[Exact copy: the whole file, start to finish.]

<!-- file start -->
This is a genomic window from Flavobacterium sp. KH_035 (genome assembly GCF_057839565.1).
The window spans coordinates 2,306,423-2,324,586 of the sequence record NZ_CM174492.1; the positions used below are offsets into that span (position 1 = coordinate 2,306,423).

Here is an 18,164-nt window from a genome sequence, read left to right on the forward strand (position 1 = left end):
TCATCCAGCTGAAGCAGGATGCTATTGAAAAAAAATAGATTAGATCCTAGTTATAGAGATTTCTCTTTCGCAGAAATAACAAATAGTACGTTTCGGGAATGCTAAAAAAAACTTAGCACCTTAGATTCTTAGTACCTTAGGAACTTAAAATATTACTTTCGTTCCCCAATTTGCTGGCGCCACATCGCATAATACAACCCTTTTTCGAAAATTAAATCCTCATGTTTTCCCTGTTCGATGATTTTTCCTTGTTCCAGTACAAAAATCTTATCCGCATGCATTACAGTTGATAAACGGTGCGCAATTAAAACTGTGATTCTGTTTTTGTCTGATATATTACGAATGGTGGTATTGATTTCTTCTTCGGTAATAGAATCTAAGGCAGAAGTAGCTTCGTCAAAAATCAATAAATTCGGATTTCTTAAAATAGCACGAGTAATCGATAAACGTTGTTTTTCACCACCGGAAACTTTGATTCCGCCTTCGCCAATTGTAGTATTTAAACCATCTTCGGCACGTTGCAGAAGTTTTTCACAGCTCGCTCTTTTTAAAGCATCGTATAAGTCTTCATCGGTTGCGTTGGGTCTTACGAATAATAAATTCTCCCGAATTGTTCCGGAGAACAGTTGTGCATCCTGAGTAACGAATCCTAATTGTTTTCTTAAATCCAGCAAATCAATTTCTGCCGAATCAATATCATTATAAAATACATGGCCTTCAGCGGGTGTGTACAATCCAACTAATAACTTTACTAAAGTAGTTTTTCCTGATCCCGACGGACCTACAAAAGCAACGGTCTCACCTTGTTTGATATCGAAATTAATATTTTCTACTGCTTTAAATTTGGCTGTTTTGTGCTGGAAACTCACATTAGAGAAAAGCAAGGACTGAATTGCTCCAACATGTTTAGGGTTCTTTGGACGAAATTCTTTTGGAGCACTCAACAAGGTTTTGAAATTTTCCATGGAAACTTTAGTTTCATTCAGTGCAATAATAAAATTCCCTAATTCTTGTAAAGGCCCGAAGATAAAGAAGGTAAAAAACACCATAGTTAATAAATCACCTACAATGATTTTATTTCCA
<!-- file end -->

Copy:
This is a genomic window from Flavobacterium sp. KH_035 (genome assembly GCF_057839565.1).
The window spans coordinates 2,306,423-2,324,586 of the sequence record NZ_CM174492.1; the positions used below are offsets into that span (position 1 = coordinate 2,306,423).

Here is an 18,164-nt window from a genome sequence, read left to right on the forward strand (position 1 = left end):
TCATCCAGCTGAAGCAGGATGCTATTGAAAAAAAATAGATTAGATCCTAGTTATAGAGATTTCTCTTTCGCAGAAATAACAAATAGTACGTTTCGGGAATGCTAAAAAAAACTTAGCACCTTAGATTCTTAGTACCTTAGGAACTTAAAATATTACTTTCGTTCCCCAATTTGCTGGCGCCACATCGCATAATACAACCCTTTTTCGAAAATTAAATCCTCATGTTTTCCCTGTTCGATGATTTTTCCTTGTTCCAGTACAAAAATCTTATCCGCATGCATTACAGTTGATAAACGGTGCGCAATTAAAACTGTGATTCTGTTTTTGTCTGATATATTACGAATGGTGGTATTGATTTCTTCTTCGGTAATAGAATCTAAGGCAGAAGTAGCTTCGTCAAAAATCAATAAATTCGGATTTCTTAAAATAGCACGAGTAATCGATAAACGTTGTTTTTCACCACCGGAAACTTTGATTCCGCCTTCGCCAATTGTAGTATTTAAACCATCTTCGGCACGTTGCAGAAGTTTTTCACAGCTCGCTCTTTTTAAAGCATCGTATAAGTCTTCATCGGTTGCGTTGGGTCTTACGAATAATAAATTCTCCCGAATTGTTCCGGAGAACAGTTGTGCATCCTGAGTAACGAATCCTAATTGTTTTCTTAAATCCAGCAAATCAATTTCTGCCGAATCAATATCATTATAAAATACATGGCCTTCAGCGGGTGTGTACAATCCAACTAATAACTTTACTAAAGTAGTTTTTCCTGATCCCGACGGACCTACAAAAGCAACGGTCTCACCTTGTTTGATATCGAAATTAATATTTTCTACTGCTTTAAATTTGGCTGTTTTGTGCTGGAAACTCACATTAGAGAAAAGCAAGGACTGAATTGCTCCAACATGTTTAGGGTTCTTTGGACGAAATTCTTTTGGAGCACTCAACAAGGTTTTGAAATTTTCCATGGAAACTTTAGTTTCATTCAGTGCAATAATAAAATTCCCTAATTCTTGTAAAGGCCCGAAGATAAAGAAGGTAAAAAACACCATAGTTAATAAATCACCTACAATGATTTTATTTCCA